Many protesters believe that people were killed by the police on the night of August 31 in Prince Edward station, when the police shut down the subway station with protesters trapped inside. Videos emerged of young people cowering on the floor, as they were pepper-sprayed from a close distance and beaten. Medics weren’t allowed in, though, and the police whisked away the injured to other stations while many people waited outside, in vain, to receive the wounded. We know that there were serious injuries, because those people were hospitalized, but the protesters believe that the police killed at least a few people, and closed the station to erase the evidence. No official evidence of missing people has surfaced, but in this environment of mistrust, seriously injured protesters have started going to “hidden clinics”—underground hospitals—rather than regular hospitals.

Almost every night now, protesters show up at the entrance of the subway at Prince Edward, right next to the Mong Kok police station. They bring flowers, candles, and other offerings. They demand that the CCTV footage from that night be released. They shout slogans and obscenities at the police. Often they get tear gas and rubber bullets in return. The police sometimes remove the flowers. The next day, the protesters are back with more.

Hong Kong’s government, backed by mainland China, has responded to this with all the finesse of a control freak who has lost control. It seems to have decided that the best way to reestablish control is to crack down even more. Meanwhile, about half of Hong Kongers say that, on a scale of zero to 10, they would rate their trust in the police at zero. Before this current wave of protest, in June, just 6.5 percent picked zero on the same poll. Whatever else might be happening, this unelected government isn’t winning any hearts and minds. Maybe outright intimidation will work instead.

Last week, I headed to Victoria Park, where pro-democracy candidates for the upcoming elections in Hong Kong announced that they would be holding meetings. The legislative council doesn’t have full powers or true universal suffrage, and candidates deemed unacceptable can be “disqualified” and prevented from running, as happened to Joshua Wong, a high-profile leader of the 2014 Umbrella Movement. (Wong is a widely recognized figure especially for international audiences, though he is not a leader of this round of protests, which is deliberately leaderless.) But there are still these pro-democracy candidates and their voters, and people seem eager to make a statement. I chatted with two young women, of the many thousands of people who had shown up, right before the police teargassed the park and arrested many of the candidates, beating them up in the process.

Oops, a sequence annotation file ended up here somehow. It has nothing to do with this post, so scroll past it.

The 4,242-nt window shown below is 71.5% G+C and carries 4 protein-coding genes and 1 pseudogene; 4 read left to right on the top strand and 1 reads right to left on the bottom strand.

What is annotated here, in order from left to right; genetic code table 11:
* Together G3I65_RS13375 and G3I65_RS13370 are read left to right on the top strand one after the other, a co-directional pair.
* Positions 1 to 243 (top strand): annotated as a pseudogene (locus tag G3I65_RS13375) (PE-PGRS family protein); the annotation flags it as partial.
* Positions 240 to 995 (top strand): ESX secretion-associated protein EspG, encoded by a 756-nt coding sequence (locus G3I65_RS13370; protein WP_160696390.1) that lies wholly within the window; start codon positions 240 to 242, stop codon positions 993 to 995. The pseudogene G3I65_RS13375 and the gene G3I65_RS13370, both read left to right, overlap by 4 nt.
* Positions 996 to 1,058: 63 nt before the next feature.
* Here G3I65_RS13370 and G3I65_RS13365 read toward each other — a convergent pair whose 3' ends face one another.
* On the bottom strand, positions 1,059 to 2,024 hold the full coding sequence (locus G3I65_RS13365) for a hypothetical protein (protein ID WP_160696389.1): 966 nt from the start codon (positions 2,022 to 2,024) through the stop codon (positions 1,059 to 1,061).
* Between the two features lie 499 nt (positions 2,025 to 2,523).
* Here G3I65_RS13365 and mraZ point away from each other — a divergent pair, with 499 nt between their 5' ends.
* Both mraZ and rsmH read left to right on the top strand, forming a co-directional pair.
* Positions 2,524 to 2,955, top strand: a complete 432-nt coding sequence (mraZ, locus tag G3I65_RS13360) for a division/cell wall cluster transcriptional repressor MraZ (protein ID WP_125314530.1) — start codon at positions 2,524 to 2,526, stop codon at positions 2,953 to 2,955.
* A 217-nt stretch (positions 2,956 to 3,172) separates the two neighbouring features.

One of the women who chatted with me had baby-blue drawings of stars and the moon on her fingernails. The other had a fashionable hat that matched the color of her surgical mask, her animated eyes shining in the small opening between them. They didn’t have helmets or goggles, and weren’t carrying backpacks with such gear.

Aren’t you afraid? I asked, gingerly. “We are afraid,” they quickly admitted. They even giggled, but it got serious quickly. This is our last chance, they said very matter-of-factly. If we stand down, nothing will stand between us and mainland China, they said. They talked about Xinjiang, and what China had done to the Uighur minority. I’ve heard about the fate of the Uighurs from so many protesters over the months. China may have wanted to make an example out of the region, but the lesson Hong Kongers took was in the other direction—resist with all your might, because if you lose once, there will be a catastrophe for your people, and the world will ignore it.

The two women weren’t sure whether they would win. That’s also something I’ve heard often—these protesters aren’t the most optimistic group. No rose-colored glasses here. “But we cannot give up,” one insisted, “because if we do, there will be no future for us anyway. We might as well go down fighting.”

One of the young women gave me an umbrella: a tool protesters use to shield themselves from the sun, from CCTV cameras, from overhead helicopters, from the blue water laced with pepper spray and fired from water cannons, from tear-gas canisters. They had noticed I didn’t have one, and were worried for me. They had brought extras to share. “You might need this,” one of them said as she handed it to me, and wished me good luck. And then the clouds of tear gas drifted in our direction, as they so often do in Hong Kong these days, and we scattered.